Radcliffe “Cliffe” Killam II
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Partner, Killam Oil, Laredo, Texas
23 FortyUnder40 Killam, Cliffe

Born and raised in Laredo, Cliffe Killam entered the oil patch with an English literature degree and “a desire to get my hands dirty working as a gauger and roustabout,” he said. His family had been in the industry for 100 years, but it wasn’t until working in the field that he knew oil and gas was the place for him. “I remember standing at 3 a.m. on a flowback that lit up the night sky across South Texas. In those fields, a passion ignited in me to pursue, acquire, develop and apply my skills, experiences, business acumen and entrepreneurial drive to become a leader in the industry,” he said.

Killam helped transform his family’s multigeneration oil business into a more efficient organization driven by clear communication and common goals. Prior to joining his family business, he received a master’s degree in energy and mineral resources from The University of Texas at Austin. He also worked at Wood Mackenzie doing research and consulting and at Standard Chartered Bank in their energy investment banking group. Cliffe has worked at Killam Oil for a decade and during that time received his Executive MBA at the McCombs School of Business.

Killam also pioneered a petroleum engineering program at Texas A&M International University. Through the new program, Laredo-based students will be able to receive an education that prepares them for entering the oil and gas industry.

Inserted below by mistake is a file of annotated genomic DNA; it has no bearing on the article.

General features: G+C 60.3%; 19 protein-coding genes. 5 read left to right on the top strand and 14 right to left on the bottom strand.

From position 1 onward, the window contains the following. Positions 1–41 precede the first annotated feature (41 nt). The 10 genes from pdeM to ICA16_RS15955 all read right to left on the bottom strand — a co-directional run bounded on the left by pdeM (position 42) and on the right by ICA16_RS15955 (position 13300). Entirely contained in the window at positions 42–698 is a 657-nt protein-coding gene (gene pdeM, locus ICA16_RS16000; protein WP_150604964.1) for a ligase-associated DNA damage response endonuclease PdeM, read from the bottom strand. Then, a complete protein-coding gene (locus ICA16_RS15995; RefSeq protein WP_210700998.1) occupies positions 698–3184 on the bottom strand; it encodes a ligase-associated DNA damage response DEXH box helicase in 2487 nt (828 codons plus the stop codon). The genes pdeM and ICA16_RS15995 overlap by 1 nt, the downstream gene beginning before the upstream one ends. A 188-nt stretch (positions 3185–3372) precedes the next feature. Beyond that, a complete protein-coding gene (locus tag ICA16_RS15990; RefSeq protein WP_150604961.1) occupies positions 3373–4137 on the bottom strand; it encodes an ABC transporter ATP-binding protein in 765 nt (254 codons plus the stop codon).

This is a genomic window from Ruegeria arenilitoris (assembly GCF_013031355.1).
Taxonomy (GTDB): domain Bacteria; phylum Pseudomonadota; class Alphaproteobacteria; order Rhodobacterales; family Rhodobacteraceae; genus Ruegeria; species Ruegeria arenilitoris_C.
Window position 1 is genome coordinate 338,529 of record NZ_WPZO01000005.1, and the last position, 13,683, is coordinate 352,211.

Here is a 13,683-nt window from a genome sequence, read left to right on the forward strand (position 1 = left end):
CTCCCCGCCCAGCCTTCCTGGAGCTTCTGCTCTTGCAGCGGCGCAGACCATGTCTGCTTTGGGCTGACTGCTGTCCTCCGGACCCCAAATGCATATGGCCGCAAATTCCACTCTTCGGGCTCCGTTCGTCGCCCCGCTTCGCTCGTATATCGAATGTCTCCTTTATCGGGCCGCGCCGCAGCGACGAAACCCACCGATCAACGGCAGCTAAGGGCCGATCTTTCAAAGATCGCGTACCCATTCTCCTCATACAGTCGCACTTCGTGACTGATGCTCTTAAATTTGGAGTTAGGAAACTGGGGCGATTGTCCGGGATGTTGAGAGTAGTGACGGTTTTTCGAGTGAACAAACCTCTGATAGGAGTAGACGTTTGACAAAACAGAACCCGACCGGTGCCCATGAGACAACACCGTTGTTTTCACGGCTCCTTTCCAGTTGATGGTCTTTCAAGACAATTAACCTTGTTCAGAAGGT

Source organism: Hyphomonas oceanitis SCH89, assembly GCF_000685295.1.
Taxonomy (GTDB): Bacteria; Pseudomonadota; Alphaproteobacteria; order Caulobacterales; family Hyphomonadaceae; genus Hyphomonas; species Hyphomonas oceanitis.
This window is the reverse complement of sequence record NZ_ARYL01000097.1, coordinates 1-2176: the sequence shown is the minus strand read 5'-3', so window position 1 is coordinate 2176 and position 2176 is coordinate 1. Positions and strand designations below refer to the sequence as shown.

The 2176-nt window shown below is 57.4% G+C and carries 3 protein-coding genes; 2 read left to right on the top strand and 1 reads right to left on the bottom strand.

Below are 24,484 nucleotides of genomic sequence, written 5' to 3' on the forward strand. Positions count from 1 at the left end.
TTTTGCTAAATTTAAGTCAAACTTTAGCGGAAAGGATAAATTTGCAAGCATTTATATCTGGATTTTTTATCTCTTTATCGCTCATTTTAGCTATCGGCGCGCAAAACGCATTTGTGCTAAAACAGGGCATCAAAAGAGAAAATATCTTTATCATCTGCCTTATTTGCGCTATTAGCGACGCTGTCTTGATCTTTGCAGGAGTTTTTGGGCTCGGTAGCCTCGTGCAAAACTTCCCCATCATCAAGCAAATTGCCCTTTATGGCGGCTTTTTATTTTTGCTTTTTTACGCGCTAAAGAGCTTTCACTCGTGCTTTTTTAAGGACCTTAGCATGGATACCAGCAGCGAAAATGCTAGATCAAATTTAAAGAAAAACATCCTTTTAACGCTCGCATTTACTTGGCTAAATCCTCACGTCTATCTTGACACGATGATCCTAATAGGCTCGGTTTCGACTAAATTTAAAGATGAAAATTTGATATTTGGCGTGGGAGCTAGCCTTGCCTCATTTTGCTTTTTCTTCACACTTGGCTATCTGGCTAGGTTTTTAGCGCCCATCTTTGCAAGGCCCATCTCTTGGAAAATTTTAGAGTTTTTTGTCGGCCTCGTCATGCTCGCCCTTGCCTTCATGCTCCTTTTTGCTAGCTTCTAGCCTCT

Cultural transformation

“When I joined Killam Oil 10 years ago, I faced a stiff challenge: changing a multigenerational company that did not believe change was necessary. I knew that change was going to take creative organizational thinking in an industry that generally likes to set distinct lanes and keep them that way.

“By listening carefully to employees, I realized that in order to create an exceptional company the employees needed to do a better job of listening to each other. In this industry of distinct lanes, I began to cross-pollinate the organization, not through a restructuring, but through personal invitation [of different departments to meet with each other].

“Individuals began seeing the larger picture in their individual decisions. They became more confident in their decision-making because silos no longer limited their vision of the company’s ultimate goals.”

Creating a new degree

“Helping to create a petroleum engineering degree plan at Texas A&M International University is by far my greatest achievement outside of work and for the industry. I worked for almost a decade to make this become a reality: initiating the idea, gathering support, raising funds and legislatively advocating for the program. I am extremely proud that TAMIU will now be able to offer this degree, especially since more than 60% of these South Texas students are the first of their families to ever go to college. These are young people who are low income and, for financial or family reasons, are often unable to go to school outside of Laredo.”

Advice to young professionals

“If you can, choose opportunity over money. Think about the skills, relationships, mentors and future career paths a particular job may open or close for you beyond the compensation. In doing this, you come to understand yourself, what you enjoy and what you ultimately want to do.

“Ideas are abundant; execution is a critical commodity; but the will to succeed paired with a unique idea and operating expertise is what separates winners from losers.

“Entrepreneurship is about having the confidence that you don’t know everything but you can find a way to figure it out.”

The oil and gas story

“The oil and gas industry brings together a diverse group of hardworking, brilliant and entrepreneurial people. Yet we struggle telling our story as an industry. We must better communicate that American energy is the most reliable, the safest and most environmentally friendly. Furthermore, the products created by the oil and gas industry help make the modern world function and have transformed people’s everyday lives. That’s the impact we have had, and if we don’t tell that story ourselves, who will?”

“We need to be better storytellers. What we do has transformed the world and continues to make it a better place.”